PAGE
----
It really seems nowadays as if needlework and embroidery were made so simple that most effective results can be produced with a minimum of trouble and difficulty. In the new Baro work, of which some exquisite samples are illustrated on these pages, there is no drawing of threads that is so trying to the eyes. All that are required are a little care and patience, and the work is quite within the possibilities of anyone who can do buttonhole stitch and binding stitch, which is simply an over and over stitch.
A CUSHION COVER IN BARO EMBROIDERY.
A Handsome copyright Design, by the Broderie Russe Co.
The materials required are few and simple. First there is the design, which can be bought ready traced on to the material for d'oilies, tea-cloths, cushion-covers, or practically anything else. Then a sharp pair of embroidery scisso.rs will be required, a crewel needle, and some Baro embroidery thread.
The first thing to do is to buttonhole stitch the design all round (binding stitch may be used for this part of the work if preferred, but buttonholing is the most general). This must be done before any of the cutting is commenced, or the material will fray and be spoilt. Now take the scissors and snip along the lines marked in the diagram AA to BB. Around the little bar thus formed, sew firmly over and over in simple binding stitch, keeping the point of the needle in the hand and working with the other end, as this is so much easier. When this bar is finished, cut on the adjoining lines C D, and work in the same way. Continue to work in this way over the cloth. It is really best to snip the bars for the width of the work first, as it is then possible to continue sewing over and over without stopping to cut in between. When the other side of the cloth is reached. snip down the next set of lines and work back again in the same way.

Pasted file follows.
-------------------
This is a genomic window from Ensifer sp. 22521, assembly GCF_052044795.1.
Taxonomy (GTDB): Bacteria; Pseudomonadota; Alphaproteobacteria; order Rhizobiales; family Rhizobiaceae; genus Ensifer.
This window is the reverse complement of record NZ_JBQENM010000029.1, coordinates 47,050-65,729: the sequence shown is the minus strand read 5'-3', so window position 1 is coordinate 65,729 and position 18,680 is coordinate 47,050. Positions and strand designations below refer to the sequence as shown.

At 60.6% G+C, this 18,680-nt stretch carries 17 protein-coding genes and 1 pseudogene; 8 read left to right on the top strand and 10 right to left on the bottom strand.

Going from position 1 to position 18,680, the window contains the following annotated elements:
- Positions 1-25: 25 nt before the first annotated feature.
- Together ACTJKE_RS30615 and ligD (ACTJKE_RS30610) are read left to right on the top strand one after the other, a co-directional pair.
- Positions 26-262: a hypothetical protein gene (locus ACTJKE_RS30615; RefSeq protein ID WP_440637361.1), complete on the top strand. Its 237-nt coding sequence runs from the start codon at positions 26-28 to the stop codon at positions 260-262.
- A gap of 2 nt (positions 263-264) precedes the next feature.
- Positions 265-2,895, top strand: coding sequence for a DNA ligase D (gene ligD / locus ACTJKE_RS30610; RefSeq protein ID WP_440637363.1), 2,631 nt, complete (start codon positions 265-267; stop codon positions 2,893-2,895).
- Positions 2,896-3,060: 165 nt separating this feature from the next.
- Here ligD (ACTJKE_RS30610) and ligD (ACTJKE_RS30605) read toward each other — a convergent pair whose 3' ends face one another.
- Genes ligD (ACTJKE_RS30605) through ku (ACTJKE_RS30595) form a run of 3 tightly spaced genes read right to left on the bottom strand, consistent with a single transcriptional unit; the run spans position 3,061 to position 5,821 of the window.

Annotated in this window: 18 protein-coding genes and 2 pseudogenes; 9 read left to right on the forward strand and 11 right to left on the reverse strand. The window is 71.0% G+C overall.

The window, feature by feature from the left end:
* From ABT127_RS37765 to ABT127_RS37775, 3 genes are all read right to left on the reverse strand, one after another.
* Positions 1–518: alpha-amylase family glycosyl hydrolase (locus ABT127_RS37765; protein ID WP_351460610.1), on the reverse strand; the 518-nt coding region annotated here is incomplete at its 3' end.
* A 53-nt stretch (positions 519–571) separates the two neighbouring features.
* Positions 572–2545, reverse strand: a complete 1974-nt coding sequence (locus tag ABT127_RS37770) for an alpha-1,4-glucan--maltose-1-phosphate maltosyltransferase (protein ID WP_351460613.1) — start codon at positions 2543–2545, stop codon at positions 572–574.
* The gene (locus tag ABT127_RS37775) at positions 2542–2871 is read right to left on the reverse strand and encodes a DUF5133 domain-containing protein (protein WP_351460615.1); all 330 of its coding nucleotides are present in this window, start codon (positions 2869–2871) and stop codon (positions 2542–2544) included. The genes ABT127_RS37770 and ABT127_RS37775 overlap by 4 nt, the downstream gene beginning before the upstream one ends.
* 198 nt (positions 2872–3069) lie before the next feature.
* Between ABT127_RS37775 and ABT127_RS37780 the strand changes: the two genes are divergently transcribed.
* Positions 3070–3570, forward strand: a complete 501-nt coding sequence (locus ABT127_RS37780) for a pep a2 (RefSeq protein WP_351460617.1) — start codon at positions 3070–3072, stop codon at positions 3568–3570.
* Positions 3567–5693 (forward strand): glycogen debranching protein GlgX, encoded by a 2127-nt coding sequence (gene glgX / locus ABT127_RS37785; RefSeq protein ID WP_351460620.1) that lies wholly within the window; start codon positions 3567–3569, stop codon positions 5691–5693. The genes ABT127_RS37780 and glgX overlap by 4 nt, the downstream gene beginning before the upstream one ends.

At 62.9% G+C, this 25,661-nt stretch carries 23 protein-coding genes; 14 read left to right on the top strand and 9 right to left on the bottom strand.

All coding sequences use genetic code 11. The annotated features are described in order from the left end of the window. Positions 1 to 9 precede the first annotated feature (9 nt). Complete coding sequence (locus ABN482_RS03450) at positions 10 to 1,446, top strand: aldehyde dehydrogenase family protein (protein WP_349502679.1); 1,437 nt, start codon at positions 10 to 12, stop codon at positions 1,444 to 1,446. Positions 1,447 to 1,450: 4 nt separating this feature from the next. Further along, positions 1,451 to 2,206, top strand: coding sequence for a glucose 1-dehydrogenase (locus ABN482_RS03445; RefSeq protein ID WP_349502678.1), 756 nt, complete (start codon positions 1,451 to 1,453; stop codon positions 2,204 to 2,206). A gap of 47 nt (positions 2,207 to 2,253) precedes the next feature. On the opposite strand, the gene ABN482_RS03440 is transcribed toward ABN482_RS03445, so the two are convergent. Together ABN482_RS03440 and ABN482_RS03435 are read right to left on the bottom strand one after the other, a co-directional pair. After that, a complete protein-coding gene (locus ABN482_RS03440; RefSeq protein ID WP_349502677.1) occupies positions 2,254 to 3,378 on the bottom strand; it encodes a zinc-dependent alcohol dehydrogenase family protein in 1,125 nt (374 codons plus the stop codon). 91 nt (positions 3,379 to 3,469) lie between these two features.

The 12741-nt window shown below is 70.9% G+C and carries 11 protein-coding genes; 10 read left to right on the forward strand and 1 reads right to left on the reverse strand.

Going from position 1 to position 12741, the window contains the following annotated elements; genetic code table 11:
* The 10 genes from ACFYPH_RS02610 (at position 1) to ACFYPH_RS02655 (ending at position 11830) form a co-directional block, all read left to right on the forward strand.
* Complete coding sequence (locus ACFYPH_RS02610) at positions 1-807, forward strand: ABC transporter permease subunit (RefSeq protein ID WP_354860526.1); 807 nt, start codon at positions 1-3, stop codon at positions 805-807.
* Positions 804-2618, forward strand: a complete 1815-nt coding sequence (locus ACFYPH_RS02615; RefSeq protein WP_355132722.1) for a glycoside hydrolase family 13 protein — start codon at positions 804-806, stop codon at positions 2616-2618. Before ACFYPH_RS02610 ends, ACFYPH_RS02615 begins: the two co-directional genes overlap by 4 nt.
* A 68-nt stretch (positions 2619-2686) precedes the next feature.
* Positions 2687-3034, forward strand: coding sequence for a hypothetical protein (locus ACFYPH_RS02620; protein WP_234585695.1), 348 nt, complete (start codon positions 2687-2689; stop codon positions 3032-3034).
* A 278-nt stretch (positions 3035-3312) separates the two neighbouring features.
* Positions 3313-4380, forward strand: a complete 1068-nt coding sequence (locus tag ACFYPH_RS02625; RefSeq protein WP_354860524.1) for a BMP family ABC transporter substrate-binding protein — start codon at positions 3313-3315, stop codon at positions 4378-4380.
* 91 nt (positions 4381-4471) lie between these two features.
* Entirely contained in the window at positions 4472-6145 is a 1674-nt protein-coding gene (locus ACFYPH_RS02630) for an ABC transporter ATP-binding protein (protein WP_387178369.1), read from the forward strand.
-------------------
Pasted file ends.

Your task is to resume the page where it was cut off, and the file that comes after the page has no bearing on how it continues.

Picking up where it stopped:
Over the vertical bars E (which are formed by the previous stitches, and do not need to be cut), the same over and over stitch is worked, and a cross-stitch is made where the horizontal and vertical bars intersect one another.
Any further embroidery stitches can now be added to the solid part of the design, and a most suitable finish to this handsome work is an edge of Cluny lace.
Diagram showing method of working.
As will be seen from the samples of work we illustrate, the background mesh can be varied, some being squares, some more oblong, etc. A clever worker soon gets to make many varieties.
This work is suitable for various purposes, and looks very beautiful when made into curtains or bedspreads. But the worker who does not want to attempt so much at the start may be glad to know that it is equally effective made up into small er articles, and designs can be purchased traced for d ' oilies and tray-cloths, nightdress cases, etc. These designs and all requisites for the embroidery can be obtained from the Broderie Russe Co., 289, Regent Street, London, W.
A finished piece of work, from a copyright design by the Broderie Russe Co.
One of the admirable qualities of this work is its durability. Whereas drawn threads often weaken the fabric, no matter how beautiful the design,
Starting a piece of work.
Baro embroidery strengthens the fab r i c, and gives it an added lease of life, since every thread in the back-ground is gone over again with the embroidery thread.
The interesting variation in the background of the cushion cover design on page 29 is given by catching two bars together in the middle. Notice too, in this handsome piece of work, the various methods that have been employed for filling in the leaves, hardly any two being alike.
An effective little square made by darning filet crochet-.